self defence -
Why are we being treated as irresponsible children who can’t be trusted not to burn the house down if the parents leave for a minute?
I just found the CanadaCarry Forum.
Random Violence Survival Skills covers:
• Survival doesn’t mean Fighting!
• Awareness Skills
• People Skills
• Physical Skills for Evasion
• Physical Skills for Fighting
• Fighting when Surrounded
• Fighting on the Ground
The ax hand or striking shuto is a very strong move. It can be used in many ways and I’ve shown a few. It performs well in combination with other techniques.
During a class on cane defence for seniors, I got Joe, my BulletMan to give the class a rush. Here is one tough lady giving her all!
This was a Raising Canes class at Silver Threads.
This article considers the following for young adults out looking for fun ( and hopefully older folks too):
Myths Your Parents Told You
The chin jab is a very strong move. This short clip starts with a discussion of even small people can create a lot of power with proper body dynamics.
Done correctly with good timing, this technique can be a fight ender by itself but never, never, depend on that!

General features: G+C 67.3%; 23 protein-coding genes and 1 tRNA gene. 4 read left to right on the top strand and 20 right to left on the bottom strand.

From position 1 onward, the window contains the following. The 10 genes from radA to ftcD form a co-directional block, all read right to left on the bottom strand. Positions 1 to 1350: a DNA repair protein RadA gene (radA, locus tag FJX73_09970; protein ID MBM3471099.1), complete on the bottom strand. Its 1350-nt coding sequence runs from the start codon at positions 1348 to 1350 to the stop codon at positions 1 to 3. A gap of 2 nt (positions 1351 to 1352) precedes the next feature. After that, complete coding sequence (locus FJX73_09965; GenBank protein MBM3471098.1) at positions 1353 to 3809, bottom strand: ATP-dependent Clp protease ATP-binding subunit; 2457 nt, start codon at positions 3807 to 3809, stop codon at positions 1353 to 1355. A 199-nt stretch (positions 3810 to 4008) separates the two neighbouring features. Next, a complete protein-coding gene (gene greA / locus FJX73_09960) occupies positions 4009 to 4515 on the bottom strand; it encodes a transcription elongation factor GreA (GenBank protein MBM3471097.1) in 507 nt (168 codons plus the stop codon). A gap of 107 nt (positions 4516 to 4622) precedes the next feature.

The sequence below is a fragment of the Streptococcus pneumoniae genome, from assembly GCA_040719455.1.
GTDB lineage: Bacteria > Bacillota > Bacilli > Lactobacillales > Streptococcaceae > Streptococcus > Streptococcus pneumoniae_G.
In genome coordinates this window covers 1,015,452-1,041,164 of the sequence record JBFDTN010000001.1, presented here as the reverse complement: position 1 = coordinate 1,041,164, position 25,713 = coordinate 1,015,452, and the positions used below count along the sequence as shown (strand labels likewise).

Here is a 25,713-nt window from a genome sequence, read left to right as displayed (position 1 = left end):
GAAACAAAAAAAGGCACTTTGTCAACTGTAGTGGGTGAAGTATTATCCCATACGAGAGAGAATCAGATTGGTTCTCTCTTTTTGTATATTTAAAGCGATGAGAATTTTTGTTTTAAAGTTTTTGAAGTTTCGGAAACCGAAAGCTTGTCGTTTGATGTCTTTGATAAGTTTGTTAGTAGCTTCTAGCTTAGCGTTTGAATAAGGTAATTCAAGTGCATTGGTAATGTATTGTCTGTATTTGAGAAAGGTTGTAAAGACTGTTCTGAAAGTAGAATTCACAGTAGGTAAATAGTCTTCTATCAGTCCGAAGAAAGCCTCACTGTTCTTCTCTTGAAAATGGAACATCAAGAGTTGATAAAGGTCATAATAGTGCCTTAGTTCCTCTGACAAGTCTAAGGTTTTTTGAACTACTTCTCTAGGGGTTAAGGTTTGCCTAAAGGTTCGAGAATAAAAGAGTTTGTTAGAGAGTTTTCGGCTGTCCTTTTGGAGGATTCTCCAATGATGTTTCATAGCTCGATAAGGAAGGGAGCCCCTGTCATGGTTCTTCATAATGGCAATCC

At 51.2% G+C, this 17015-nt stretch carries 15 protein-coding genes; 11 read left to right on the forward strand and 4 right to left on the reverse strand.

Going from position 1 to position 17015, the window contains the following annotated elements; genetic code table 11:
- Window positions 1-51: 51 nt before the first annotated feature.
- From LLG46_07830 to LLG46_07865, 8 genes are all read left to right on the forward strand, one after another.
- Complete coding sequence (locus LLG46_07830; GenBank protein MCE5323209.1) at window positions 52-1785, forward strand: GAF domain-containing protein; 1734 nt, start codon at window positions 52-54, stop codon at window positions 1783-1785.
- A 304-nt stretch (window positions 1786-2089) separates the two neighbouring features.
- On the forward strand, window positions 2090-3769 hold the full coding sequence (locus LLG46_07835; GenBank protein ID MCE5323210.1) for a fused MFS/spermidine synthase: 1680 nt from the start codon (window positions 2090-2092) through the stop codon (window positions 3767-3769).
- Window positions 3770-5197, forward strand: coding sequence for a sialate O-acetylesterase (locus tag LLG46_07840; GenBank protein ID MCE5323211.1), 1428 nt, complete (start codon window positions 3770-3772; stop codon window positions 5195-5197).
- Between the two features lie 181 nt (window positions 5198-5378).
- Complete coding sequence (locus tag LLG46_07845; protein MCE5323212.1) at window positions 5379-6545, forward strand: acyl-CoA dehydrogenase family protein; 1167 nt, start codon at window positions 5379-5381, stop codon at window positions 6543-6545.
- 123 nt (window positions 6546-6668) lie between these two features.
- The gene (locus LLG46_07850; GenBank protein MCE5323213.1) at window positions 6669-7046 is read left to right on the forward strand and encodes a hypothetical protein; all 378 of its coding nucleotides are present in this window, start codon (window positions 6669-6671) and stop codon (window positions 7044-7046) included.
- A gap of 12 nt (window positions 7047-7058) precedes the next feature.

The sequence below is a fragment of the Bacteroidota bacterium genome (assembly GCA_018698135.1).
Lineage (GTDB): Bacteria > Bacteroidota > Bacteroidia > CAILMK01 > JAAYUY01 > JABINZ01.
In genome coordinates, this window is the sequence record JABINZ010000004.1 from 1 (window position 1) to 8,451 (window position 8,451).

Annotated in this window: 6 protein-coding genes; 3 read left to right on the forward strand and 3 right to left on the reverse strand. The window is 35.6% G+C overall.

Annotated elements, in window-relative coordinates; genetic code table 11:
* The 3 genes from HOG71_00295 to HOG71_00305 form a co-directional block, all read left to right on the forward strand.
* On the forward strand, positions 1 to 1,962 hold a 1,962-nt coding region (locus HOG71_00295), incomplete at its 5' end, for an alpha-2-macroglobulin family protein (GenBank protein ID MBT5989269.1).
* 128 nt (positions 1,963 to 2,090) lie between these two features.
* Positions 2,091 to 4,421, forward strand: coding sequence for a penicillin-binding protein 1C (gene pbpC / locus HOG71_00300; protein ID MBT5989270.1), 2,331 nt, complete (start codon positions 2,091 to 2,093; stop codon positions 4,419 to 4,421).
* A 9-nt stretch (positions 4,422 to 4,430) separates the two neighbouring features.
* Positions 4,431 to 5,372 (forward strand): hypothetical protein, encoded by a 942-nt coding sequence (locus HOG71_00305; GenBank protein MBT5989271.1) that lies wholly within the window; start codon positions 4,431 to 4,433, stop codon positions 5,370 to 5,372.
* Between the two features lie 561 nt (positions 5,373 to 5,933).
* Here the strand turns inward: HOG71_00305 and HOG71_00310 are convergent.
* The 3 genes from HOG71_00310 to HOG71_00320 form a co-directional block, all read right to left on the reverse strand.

It also lends itself nicely to combinations with other techniques.
Here is an introduction to the cup hand strike. Very good in combination; it is fast and can create openings for more serious follow-up.
For you seniors, you will be glad the girls in your youth did not know how to slap like this! :)
And, for your viewing enjoyment, here is an expert doing a demo…Martin slaps Slavo.
The knee spike is a natural follow up to the chin jab or an ear cup (boxing the ears) used as an entry.
This article is about surviving the trauma of killing or seriously wounding an attacker that was trying to kill you or someone in your family, the social trauma that I call being shaken by the neck by a huge gorilla.
This email from my friend, gave me great pause:
From: Marc MacYoung;
The original lesson:
One would think that a gun beats a knife every time. With superior weaponry, the fight should be easily won. Sergeant Dennis Tueller, of the Salt Lake City, Utah Police Department, showed that it was not that simple.
Knives are in nearly everyone’s pocket these days. While few people will admit they hope to save themselves from assault by having a knife with them, many folks trust in that belief. The reality can be much more grim.